Bill Ochs: When you talk about what's at stake, it really is NASA's reputation, to take on a mission that is as challenging as Webb and be successful.
Bill Ochs and Greg Robinson run the program. Ochs was an engineer on Hubble. Robinson has supervised NASA quality and performance.
Greg Robinson: If you want to be bold and get the kinda science we're after, you have to make the investment. And it's gonna answer two big questions for astrophysics, where did we come from, and are we alone? And we're looking forward to getting those results.
Scott Pelley: Is Webb gonna work?
Greg Robinson: Yes, it's gonna work. I have very high confidence.
Bill Ochs: I am 100% confident.
Scott Pelley: Why 100% confident?
Bill Ochs: 'Cause when I look at the testing that we have done over the years, and the type of engineering that went into it, you build a sense of confidence that you know this is going to work.
Scott Pelley: What are you most concerned about?
Bill Ochs: Unfolding the entire telescope is what you worry about.
The observatory had to be folded into an Ariane 5 rocket just 16-feet-wide, it's wrapped today tight as a rose bud. In flight, more than 40 systems must blossom with perfection. Including Amy Lo's never-invented-before sun shield.
Scott Pelley: All five layers will be folded up and held in place by pins. How many pins are there?
Amy Lo: There's 107 of these membrane release devices and pins that hold all five layers pinned to this structure here called a UPS. All total, 107.
Scott Pelley: And as you're unfolding, how many of those can fail?
Amy Lo: None.
Scott Pelley: None?
Amy Lo: None.
Scott Pelley: Not one?
Amy Lo: Not one.
Scott Pelley: There is literally no room for error.
Amy Lo: We test and we do a lot of analysis to ensure that each and every single one of these will release on orbit.
$10 billion rides on those pins. The Hubble Telescope, 340 miles up, could be reached with a wrench. Webb at a million miles, is beyond repair. Bill Ochs told us that if something does get stuck, there is an emergency plan.
Bill Ochs: We've developed algorithms, to essentially, we call it the shimmy, we do a little shake on the telescope, and we can rock it back and forth. If that doesn't work, we have another one we call the twirl, which can actually spin the telescope either clockwise or counterclockwise, to help shake things loose.
Scott Pelley: So you're gonna do what I do with devices when they're not working, you're gonna shake it.
Bill Ochs: Yeah, yeah, kinda do the same thing, yes.
If 107 pins release, the mirrors synchronize, and 10,000 things go right, Webb will be limited only by about10 years of fuel for pivoting and pointing. Canada contributed the aiming system that will guide Webb to wonders far and near. More than a thousand astronomers around the world are competing for telescope time. Heidi Hammel was granted 100 hours.
Heidi Hammel: I have so many questions. My particular focus is objects in our solar system.
Hammel told us that light is full of information. Webb can define the chemistry of a place by analyzing its wavelengths of light.
Heidi Hammel: What is the atmospheric water content of Mars and how does it change with time?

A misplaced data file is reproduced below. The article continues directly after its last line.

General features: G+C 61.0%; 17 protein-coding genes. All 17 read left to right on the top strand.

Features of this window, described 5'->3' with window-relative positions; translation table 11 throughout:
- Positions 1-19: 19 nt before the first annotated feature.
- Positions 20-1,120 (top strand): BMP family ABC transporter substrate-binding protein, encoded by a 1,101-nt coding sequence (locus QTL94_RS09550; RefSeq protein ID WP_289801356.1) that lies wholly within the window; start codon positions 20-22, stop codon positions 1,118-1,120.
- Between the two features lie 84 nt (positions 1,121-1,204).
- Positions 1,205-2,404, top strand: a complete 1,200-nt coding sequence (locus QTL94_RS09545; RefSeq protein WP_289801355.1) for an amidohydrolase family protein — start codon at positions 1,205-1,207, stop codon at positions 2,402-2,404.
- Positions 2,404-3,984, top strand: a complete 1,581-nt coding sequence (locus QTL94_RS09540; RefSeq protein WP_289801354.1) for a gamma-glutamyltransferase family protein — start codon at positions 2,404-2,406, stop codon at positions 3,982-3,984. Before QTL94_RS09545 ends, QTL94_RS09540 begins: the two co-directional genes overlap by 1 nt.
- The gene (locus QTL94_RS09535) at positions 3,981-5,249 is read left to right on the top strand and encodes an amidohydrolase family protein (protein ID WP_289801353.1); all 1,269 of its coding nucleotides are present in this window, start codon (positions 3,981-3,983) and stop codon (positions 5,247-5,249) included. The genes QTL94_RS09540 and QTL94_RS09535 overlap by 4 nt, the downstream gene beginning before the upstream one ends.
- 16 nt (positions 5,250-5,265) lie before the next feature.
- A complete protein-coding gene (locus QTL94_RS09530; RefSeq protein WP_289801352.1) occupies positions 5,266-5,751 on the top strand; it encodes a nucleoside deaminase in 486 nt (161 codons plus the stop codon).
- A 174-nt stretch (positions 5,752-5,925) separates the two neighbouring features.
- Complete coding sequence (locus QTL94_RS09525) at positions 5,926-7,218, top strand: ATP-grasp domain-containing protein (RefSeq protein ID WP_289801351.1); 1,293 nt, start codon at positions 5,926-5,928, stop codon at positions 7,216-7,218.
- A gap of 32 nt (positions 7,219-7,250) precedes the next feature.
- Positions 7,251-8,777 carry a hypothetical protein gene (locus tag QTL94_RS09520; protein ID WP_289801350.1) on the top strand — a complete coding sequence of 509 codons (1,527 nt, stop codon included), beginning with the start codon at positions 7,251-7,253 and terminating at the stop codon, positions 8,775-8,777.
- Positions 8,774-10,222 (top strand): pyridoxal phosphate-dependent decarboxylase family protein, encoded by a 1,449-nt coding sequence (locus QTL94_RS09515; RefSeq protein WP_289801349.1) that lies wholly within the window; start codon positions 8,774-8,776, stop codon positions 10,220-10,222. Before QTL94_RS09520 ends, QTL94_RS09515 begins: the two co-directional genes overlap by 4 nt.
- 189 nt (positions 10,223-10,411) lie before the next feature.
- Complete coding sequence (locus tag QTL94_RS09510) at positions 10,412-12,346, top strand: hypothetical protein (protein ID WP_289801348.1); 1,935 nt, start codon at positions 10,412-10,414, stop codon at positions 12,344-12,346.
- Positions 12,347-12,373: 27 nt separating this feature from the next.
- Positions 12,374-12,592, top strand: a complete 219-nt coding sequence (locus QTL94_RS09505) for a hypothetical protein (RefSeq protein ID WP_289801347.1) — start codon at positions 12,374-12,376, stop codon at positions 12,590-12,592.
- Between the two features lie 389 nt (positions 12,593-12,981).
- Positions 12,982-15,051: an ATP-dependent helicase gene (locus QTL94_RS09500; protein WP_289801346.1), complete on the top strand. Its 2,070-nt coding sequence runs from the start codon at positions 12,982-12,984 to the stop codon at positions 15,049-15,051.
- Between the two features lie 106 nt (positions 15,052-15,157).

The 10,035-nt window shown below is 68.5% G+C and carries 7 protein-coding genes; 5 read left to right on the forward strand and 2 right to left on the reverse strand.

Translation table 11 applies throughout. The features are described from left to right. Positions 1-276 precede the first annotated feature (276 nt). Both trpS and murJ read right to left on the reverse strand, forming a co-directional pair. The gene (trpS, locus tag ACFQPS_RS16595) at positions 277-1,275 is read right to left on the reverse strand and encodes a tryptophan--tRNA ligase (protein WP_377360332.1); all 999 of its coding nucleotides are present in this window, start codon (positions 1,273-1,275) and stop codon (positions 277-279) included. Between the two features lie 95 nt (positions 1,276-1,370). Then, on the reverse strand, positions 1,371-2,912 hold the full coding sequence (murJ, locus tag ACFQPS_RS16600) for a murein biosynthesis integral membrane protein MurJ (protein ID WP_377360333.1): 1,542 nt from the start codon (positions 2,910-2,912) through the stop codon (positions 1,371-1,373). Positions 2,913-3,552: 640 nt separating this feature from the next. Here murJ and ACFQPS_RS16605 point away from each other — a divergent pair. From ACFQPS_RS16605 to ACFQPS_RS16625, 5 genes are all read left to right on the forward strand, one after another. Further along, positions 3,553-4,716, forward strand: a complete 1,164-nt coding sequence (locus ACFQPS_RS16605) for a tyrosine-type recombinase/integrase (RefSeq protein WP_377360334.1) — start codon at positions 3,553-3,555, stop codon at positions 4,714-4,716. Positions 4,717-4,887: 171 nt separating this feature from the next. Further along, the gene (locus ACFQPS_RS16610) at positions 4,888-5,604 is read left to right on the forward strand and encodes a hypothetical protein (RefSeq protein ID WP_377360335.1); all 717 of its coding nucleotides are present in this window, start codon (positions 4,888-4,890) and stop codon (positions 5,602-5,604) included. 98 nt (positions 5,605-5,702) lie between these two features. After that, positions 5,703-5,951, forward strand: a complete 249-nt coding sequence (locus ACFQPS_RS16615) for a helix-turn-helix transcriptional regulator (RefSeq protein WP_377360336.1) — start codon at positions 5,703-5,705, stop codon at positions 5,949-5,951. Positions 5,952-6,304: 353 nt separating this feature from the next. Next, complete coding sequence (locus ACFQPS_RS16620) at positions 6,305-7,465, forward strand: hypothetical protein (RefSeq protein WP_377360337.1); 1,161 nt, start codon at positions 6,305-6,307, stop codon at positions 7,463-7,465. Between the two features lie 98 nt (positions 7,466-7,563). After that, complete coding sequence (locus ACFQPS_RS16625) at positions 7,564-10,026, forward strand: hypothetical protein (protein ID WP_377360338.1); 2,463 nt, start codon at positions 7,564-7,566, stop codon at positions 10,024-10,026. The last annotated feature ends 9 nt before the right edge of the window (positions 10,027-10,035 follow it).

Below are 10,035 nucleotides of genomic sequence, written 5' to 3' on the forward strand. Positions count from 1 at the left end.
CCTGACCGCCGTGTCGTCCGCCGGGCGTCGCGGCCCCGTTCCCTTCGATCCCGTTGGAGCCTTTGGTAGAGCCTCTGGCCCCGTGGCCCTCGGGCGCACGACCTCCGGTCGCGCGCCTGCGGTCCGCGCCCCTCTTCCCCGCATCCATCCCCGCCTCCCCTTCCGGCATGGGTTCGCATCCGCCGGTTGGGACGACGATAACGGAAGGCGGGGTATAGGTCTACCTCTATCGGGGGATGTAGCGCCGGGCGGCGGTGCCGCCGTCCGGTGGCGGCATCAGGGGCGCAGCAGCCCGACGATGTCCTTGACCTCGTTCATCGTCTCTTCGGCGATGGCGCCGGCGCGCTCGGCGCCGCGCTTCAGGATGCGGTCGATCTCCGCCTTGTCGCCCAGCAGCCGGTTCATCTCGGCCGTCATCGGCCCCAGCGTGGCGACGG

What drives the chemistry in the upper atmosphere of Neptune? Can we see if there's water coming out of the moons of Jupiter or Saturn? There are just an infinite number of questions I wanna answer.
Astrophysicist Natalie Batalha, also has time on Webb. She'll be looking at planets beyond our solar system.
Natalie Batalha: On average, every star in the galaxy has at least one planet. That means that there are more planets in the galaxy than there are stars. Hundreds of billions of planets.
And with that many planets, Batalha is sure Webb could find some with the chemistry and conditions of life.
Natalie Batalha: There happens to be one planetary system, the star has seven planets orbiting it. And the star is only about 40 light years away, so it's a great target to study. And it has three Earth-sized planets orbiting in what I would call the Goldilocks Zone where life could potentially exist.
Scott Pelley: Not too hot, not too cold.
Natalie Batalha: That's the idea. Yes. And so this is also one of the very first targets that we're going to observe with Webb. And what we'll be able to see is, is there carbon dioxide in the atmosphere? What are the greenhouse gasses? Is there carbon dioxide in combination with methane because that's what Earth has. So, by looking at these chemical constituents, we might be able to piece together if it's not just a planet in what we call the "Habitable Zone," but if it's truly a habitable environment.
Scott Pelley: And somebody might ask, "Why does it matter?"
Natalie Batalha: The end point is to put an end to our cosmic loneliness. We want to know if there's life out there.
Scott Pelley: From a researcher's perspective, is Webb evolutionary or revolutionary?
Natalie Batalha: Every time you put a new piece of technology into space, or you look at the universe with different eyes, you-- you learn something revolutionary. Something that you couldn't have even predicted. I don't know what those surprises are going to be, but the technology is revolutionary. And there will be tremendous surprises that will astound us.
Webb is on the doorstep, aboard a European space agency rocket. Some, including Amy Lo, may hold their breath as it unfolds itself on the month-long journey to its station around the sun. The first images, in six months or so, will be converted from invisible infrared into pictures suitable for headlines. Chances are, what we see, we will not understand—the very definition of wonder.
Produced by Aaron Weisz. Associate producer, Ian Flickinger. CBS News Space Analyst, William Harwood. Broadcast associate, Michelle Karim. Edited by Michael Mongulla.